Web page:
A stapler is a stapler, that is what most people might think. It must be difficult to form a strong emotion bond with the impaler of small bits of bent wire, and most other office products for that matter. But Gary Blanchette, Executive Vice President of US office products company, Amax, begs to differ.
Speaking at the recent Microsoft Convergence Conference in Atlanta, he claimed to have an office wall covered in letters from users of the company’s office products range, some praising them, and some asking for help:
The emotional connection comes in no small part from the history of Amax. It was until recently the office products division of Stanley Black and Decker, which through the Stanley name is one of the USA’s oldest businesses. It has a brand identity going back to 1896 when it first started trading. Subsequent brand studies of the marketplace have demonstrated that the emotional connection does exist.
A couple of years ago the tools company decided it wanted to divest itself of the office products division and sell it to the Taiwan-based manufacturer of most of the Stanley-branded products it sold. Because of other business plans within Stanley Black and Decker, Blanchette and his team were left with a very strict and tight timetable in which to complete all the preparations for the divestiture.
The two most important components of this were completing a deal to continue selling office products carrying the Stanley brand, and the acquisition and implementation of its own ERP system. Prior to this the division had run its operations on the parent company’s ERP resources.
To meet the aggressive timescale set by Stanley Black and Decker for the new business he realised that whatever ERP system was selected would need to be as simple as possible to install and implement, as well as being as lean as possible. As part of this, he had decided that from day one the ERP would run on a hosted environment. In fact the plan was to outsource as much as possible in one way or the other, so for example distribution and the Human Resources function were both outsourced to other companies.
The shortlist of ERP vendors Blanchette came up with was SAP, NetSuite and Microsoft Dynamics GP. Meanwhile, the timescale the business had been set for completion of the divestiture had been delayed by the inevitable minutiae of the legal process, leaving him and his team with some 12 weeks to get the final choice installed and running:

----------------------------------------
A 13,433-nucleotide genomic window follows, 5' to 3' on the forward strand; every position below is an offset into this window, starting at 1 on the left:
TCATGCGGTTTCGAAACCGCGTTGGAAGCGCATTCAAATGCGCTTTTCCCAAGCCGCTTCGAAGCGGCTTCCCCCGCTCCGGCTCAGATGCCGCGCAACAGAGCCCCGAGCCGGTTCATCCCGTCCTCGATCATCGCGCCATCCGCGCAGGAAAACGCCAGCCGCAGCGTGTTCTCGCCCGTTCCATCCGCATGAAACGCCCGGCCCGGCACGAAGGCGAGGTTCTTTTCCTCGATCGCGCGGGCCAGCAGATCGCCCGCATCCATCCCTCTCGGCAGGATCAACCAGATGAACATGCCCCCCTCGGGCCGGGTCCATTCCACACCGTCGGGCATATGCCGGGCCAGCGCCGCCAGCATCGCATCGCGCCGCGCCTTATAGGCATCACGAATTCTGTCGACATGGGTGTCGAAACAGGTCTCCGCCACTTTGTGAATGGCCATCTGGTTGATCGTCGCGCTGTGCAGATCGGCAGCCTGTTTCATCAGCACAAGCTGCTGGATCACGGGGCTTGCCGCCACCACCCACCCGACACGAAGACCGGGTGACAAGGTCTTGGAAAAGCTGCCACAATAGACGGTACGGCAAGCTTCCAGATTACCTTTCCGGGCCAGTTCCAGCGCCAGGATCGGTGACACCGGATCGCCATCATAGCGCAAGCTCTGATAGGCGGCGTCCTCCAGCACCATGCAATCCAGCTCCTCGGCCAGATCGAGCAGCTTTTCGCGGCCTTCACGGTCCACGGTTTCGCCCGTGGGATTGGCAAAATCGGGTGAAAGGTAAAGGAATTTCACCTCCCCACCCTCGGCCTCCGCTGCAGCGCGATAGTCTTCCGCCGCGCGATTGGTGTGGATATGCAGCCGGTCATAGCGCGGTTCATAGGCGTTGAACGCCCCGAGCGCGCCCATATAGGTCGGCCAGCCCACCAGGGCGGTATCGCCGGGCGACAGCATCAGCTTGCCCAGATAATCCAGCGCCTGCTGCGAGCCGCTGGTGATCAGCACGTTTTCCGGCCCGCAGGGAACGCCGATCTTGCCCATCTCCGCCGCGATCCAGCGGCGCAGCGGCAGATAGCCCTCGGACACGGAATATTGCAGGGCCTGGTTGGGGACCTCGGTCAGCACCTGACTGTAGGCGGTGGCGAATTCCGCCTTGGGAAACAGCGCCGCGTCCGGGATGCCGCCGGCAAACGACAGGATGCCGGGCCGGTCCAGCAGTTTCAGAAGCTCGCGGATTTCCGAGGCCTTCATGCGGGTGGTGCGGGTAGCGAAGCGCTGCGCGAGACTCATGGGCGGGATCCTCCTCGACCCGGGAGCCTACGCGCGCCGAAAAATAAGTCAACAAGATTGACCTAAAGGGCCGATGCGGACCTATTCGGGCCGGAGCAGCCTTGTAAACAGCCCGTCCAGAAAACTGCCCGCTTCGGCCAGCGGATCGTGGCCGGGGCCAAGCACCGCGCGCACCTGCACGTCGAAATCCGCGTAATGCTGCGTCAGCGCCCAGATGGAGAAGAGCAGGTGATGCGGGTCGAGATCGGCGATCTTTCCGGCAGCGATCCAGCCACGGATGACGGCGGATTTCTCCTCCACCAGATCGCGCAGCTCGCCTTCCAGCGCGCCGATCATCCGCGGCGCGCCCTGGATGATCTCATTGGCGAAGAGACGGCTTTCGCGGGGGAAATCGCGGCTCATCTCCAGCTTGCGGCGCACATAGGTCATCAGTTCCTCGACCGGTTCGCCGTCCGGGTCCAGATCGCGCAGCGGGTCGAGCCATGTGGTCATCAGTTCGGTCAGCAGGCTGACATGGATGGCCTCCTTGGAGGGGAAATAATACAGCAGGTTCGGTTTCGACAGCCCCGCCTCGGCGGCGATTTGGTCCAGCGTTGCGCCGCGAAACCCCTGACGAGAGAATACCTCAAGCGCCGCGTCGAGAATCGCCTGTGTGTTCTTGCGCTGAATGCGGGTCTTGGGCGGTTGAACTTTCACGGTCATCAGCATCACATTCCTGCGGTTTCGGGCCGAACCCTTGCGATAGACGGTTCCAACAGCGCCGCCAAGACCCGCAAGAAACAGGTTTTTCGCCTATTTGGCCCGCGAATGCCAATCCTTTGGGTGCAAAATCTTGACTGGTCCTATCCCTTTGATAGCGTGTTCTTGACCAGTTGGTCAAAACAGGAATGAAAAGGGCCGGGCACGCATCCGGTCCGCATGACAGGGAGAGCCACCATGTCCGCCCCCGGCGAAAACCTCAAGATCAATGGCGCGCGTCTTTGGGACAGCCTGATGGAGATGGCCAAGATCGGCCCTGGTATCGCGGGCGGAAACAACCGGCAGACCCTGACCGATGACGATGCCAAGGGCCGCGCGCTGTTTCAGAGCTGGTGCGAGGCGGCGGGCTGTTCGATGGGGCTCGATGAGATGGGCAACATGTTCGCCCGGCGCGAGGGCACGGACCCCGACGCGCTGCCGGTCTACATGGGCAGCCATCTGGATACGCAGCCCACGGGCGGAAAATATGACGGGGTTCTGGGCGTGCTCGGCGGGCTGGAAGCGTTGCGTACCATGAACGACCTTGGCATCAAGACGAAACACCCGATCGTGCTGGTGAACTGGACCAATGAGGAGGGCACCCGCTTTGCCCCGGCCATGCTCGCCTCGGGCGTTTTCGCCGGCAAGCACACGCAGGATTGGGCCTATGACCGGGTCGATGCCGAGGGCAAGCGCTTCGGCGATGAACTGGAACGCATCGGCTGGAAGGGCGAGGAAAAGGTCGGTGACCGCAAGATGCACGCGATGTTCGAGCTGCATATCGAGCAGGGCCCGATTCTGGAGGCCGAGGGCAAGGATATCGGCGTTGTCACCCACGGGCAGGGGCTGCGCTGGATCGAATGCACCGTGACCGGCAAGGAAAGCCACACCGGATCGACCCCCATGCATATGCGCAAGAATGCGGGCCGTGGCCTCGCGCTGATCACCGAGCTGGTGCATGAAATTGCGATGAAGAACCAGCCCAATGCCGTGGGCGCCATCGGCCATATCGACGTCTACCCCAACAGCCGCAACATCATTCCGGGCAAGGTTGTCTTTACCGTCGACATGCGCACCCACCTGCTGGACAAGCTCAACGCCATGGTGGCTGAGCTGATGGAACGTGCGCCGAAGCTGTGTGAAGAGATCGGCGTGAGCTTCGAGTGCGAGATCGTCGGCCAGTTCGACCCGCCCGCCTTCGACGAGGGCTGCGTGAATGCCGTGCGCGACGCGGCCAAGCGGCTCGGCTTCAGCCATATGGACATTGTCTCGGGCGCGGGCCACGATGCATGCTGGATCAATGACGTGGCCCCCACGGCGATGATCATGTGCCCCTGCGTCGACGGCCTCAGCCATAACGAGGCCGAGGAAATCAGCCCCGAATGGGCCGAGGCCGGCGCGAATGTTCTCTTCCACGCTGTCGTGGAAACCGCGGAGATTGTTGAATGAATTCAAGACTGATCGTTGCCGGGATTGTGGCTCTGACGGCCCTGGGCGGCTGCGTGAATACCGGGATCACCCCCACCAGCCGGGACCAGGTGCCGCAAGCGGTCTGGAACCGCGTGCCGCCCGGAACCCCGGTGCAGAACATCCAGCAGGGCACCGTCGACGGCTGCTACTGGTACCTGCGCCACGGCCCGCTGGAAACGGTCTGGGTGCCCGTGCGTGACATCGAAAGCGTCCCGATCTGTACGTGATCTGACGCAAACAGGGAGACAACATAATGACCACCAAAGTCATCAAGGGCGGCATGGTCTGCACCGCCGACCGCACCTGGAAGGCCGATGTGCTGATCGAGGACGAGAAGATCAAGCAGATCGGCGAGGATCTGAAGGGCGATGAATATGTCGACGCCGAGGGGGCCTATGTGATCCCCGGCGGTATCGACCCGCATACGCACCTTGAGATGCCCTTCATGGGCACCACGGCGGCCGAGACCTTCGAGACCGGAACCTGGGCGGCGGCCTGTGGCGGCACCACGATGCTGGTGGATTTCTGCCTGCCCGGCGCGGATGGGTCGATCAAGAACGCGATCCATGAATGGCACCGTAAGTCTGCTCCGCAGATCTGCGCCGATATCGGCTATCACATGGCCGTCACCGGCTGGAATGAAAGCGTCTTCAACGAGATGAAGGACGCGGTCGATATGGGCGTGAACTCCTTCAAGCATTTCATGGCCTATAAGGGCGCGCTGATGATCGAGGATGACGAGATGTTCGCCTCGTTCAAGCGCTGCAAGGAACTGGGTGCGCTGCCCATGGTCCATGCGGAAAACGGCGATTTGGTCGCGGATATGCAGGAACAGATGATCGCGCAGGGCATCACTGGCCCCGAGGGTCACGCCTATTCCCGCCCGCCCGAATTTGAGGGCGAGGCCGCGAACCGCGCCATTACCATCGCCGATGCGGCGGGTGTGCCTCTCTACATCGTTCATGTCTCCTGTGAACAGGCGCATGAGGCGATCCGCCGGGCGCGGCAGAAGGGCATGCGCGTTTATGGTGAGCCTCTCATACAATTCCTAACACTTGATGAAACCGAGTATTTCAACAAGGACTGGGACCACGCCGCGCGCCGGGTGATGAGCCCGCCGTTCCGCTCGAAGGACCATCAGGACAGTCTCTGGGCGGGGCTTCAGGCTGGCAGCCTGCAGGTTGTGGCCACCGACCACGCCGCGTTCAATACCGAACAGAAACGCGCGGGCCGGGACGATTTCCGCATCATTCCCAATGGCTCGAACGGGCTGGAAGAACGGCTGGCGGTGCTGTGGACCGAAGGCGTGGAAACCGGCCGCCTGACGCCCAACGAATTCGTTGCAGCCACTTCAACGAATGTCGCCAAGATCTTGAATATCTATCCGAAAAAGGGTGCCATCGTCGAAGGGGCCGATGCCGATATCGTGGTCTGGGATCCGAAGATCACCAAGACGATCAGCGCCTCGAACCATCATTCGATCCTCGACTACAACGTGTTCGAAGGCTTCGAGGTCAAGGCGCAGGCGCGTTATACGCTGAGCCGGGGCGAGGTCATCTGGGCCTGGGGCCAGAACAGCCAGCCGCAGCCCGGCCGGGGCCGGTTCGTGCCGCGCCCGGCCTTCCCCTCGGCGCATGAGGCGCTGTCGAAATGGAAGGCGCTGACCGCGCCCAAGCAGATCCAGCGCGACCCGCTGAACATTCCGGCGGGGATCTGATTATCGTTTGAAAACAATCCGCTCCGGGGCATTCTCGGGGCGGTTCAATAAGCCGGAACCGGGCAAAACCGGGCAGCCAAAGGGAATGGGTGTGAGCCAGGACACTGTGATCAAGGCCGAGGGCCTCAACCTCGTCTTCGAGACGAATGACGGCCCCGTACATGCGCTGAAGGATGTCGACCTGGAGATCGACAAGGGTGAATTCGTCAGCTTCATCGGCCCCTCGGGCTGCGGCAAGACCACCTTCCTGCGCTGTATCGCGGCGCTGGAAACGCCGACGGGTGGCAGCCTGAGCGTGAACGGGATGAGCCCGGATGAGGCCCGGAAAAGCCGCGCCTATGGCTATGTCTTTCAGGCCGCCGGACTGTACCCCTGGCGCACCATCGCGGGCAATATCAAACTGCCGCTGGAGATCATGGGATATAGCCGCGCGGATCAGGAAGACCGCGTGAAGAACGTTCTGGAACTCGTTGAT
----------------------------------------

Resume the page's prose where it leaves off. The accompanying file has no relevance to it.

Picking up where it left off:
Blanchette indicated that customisations had been something of a bug-bear when still a division of Stanley Black and Decker, and they had slowed things up. The company’s reputation, however, meant that customers were generally content to wait seven to 10 days for product delivery. He realised this might not roll over to the new business:
It was the dependence on customisation which led him away from SAP as the ERP choice. The decision to host the ERP system put NetSuite’s SaaS offerings in the frame but at the time he did not have enough confidence in the reliability of the service. In addition, the high priority for the company was implementing an ERP system that worked as closely to out of the box as possible.
Blanchette was not focused on the economic arguments at all – at the time, his view was that such arguments could come later, once the business was established. In essence, his view of the parameters of choice were that a cheap and possibly not working solution would be bad, and that an expensive service not working without extensive customisation would be equally bad.
The choice he made, therefore, was Microsoft Dynamics GP running in a fully hosted environment from the start. Though GP is not promoted as a `Cloud-enabled’ service, its ability to run in a fully hosted environment allowed Blanchette to establish a private Cloud operation. He professed himself please with the way GP helped meet the aggressive implementation timescale. The familiarity of the User Interface was a particular advantage here as it cut significantly the amount of time needed for staff training:
This in turn reduced the cost to Amax of subsidiary requirements such as service contracts, maintenance and training compared to other vendors. He broadly dismissed the common data security fears about Clouds and hosted services, pointing other factors as drivers:
He is already using the ERP system to collaborate with partners, finding particular advantages in the ability to collaborate across time zones. Staff can VPN into the system from wherever they are, which he finds an important advantage. Customers can even work with the system on an ad hoc basis for enquiries about processes like the company’s Rebate Programme, and Blanchette is planning to take this a step further by setting up a policy-based access management system that will allow them direct access without first consulting Amax staff.
With customers already a target for integration with the ERP system the next move for Amax is, Blanchette suggested, the integration with CRM. This was not seen as a priority to start with, as it already had established business with the majority of the major office product vendors and sales prospecting was not a primary concern. But the growth in social media, coupled to the realisation that it’s exploitation did apply to office products as much as any other product, has made Blanchette realise it a powerful tool if harnessed in the right way: